The other reason is of course, Andre Olbrich, who provides us with the much-needed guitar solos. Again, Olbrich never goes into wankery territory, but his solos always fit the songs and the rhythm tracks that Marcus Siepen lays down. Especially the ones in Turn The Page, and Another Stranger Me stand out as really good, and I love the near punk-rhythm in the latter song, the power chords sound almost un-metal to me, I love the various things BG try to include. It is also odd in the sense that it deals with inner paranoia, something BG almost never sing about; personal issues and mental illnesses is very untypical of the band, but I see it as a succeeded experiment.
The medieval folk tale is represented by Skalds and Shadows, which is your typical singalong at the hearth with the fires blazing number, of course done BG style, making it sound extremely medieval; but with the production stamp of 2006 on it. It sounds so modern and yet so ancient. The bagpipes (again! if it wasn't for the lyrics, I'd bet my boots these guys were native Celts) make this song another standout of the BG catalogue of impressive songs.
Of course, there's always a downside to a record like this. Sure, it's good old power metal. It conforms to all the cliches of the genre, but BG take those cliches, and mold them into their own form, adding a touch of themselves to the mix. But, there's always the risk of repetition. Doing the same thing twice. Although I feel that BG are very innovative and don't stand still on any record, nor here, there are two or three tracks I could absolutely do without. This Will Never End is a really boring track for an opener, I wasn't really blown away by it: sure, the intro riff is kickass, but the rest of the song is very meh by BG standards. Otherland continues in the same vein, although I love the chorus, I don't know, it has a "been there, done that" feeling to it. It's a good track nonetheless, and would fit very well on any other power metal album that didn't have a big BLIND GUARDIAN LOGO stamped on the album cover. The New World is similarly colourless as an ending, sure, it does its job, but it doesn't have anything standoutish.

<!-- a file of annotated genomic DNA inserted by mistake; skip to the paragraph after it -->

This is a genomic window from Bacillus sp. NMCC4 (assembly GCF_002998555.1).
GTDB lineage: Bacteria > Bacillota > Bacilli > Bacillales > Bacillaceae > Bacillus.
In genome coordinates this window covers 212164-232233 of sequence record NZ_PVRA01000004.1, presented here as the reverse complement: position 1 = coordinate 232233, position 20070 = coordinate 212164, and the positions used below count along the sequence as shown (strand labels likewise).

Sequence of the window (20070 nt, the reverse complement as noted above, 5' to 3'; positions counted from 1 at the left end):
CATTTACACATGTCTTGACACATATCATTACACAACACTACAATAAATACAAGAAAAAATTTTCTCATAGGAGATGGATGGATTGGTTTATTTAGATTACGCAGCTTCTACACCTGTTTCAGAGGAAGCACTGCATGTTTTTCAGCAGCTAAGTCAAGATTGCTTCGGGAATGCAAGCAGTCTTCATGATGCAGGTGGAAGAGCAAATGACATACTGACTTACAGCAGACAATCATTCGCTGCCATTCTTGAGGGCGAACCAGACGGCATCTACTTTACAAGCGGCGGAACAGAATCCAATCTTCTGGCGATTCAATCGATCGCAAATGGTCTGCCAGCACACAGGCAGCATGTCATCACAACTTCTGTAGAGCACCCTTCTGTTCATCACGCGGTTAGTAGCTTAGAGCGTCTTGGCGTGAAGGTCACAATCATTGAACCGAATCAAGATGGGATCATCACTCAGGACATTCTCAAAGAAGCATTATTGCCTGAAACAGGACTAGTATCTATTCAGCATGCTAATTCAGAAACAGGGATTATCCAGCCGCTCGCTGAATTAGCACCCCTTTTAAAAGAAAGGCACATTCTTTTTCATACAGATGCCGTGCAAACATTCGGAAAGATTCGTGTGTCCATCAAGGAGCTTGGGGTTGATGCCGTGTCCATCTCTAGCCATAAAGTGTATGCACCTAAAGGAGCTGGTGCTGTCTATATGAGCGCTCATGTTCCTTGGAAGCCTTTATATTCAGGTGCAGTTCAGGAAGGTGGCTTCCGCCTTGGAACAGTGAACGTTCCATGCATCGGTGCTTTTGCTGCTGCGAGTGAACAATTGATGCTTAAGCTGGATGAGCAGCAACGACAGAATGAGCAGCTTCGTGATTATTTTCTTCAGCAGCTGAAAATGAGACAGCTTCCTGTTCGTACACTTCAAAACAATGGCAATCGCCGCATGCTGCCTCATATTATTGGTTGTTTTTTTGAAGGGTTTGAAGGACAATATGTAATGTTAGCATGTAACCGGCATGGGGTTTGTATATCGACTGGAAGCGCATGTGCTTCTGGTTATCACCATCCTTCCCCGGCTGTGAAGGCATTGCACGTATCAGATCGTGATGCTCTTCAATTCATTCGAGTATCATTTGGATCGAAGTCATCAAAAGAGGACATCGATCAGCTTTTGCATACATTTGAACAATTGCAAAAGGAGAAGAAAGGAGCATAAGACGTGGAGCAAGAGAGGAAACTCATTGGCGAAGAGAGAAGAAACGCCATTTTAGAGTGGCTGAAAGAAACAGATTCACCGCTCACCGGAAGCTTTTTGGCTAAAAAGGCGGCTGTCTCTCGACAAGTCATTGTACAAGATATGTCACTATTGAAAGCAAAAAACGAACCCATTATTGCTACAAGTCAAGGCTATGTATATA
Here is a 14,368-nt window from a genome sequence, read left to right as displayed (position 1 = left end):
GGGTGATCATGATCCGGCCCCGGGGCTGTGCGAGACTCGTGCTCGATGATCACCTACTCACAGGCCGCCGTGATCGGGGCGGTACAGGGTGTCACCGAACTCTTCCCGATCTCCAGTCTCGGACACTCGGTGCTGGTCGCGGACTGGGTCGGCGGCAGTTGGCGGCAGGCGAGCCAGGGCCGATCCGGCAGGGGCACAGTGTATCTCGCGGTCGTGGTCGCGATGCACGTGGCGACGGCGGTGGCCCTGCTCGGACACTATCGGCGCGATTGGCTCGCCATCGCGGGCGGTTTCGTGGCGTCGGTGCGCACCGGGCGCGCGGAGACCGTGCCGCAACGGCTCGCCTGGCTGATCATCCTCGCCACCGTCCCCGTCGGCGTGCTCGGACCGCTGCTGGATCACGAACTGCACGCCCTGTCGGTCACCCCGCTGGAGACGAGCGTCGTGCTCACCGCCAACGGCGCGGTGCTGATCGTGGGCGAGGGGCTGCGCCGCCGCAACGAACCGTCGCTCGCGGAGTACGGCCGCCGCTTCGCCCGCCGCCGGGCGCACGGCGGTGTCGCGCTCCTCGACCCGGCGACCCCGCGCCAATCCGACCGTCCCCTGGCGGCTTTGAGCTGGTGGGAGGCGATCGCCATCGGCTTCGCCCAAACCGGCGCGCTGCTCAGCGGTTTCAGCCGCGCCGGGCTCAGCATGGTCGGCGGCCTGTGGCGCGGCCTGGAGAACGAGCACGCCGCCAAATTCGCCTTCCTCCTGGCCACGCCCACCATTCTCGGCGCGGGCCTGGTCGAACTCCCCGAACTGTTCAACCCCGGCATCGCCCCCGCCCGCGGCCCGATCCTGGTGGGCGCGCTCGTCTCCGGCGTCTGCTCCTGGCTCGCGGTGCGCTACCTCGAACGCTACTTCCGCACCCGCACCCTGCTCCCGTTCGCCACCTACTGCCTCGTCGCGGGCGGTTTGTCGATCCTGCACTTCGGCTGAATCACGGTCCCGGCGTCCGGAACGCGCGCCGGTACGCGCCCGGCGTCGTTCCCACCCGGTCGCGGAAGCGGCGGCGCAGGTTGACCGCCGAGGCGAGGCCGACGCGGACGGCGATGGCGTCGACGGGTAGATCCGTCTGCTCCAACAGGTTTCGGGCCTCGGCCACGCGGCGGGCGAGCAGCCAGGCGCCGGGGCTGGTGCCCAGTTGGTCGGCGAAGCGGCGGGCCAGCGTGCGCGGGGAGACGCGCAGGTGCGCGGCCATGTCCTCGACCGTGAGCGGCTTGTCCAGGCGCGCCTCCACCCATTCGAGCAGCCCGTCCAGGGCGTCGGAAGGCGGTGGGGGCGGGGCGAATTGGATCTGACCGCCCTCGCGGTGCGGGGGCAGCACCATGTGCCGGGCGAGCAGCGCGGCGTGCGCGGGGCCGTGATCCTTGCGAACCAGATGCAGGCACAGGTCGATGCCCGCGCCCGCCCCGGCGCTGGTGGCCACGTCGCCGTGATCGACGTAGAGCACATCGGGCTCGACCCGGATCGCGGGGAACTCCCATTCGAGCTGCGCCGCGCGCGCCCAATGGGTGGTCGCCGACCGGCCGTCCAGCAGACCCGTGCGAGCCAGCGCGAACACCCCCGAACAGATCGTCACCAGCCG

So, where does this album rank in the BG discography? It's a very good record, superb release from an excellent band, very consistent throughout. It has some nice twists to it, especially with the folk influences, and the lyrical content at times deviating from the BG fantasy-based lyrics. It conforms to all the cliches the other albums this band has released conform to. It's not quite Imaginations From The Other Side, it doesn't have that classic feeling to it, but at the end of the day, this is still an excellent record, bound to get many spins in my player for sure. Maybe not BG's best, but still one hell of a disc, probably my favourite one of 2006. If you've liked BG all these years, you'll approve of this one for its consistency and innovations at the same time. It's a step back, but a step forward at the same time. I don't think good power metal gets any better than this. In short, it's a good buy for anyone who knows the band, and also anyone trying to get into the band, and if you don't like power metal, you shouldn't be reading this review. I'm going back to my Tolkien books now.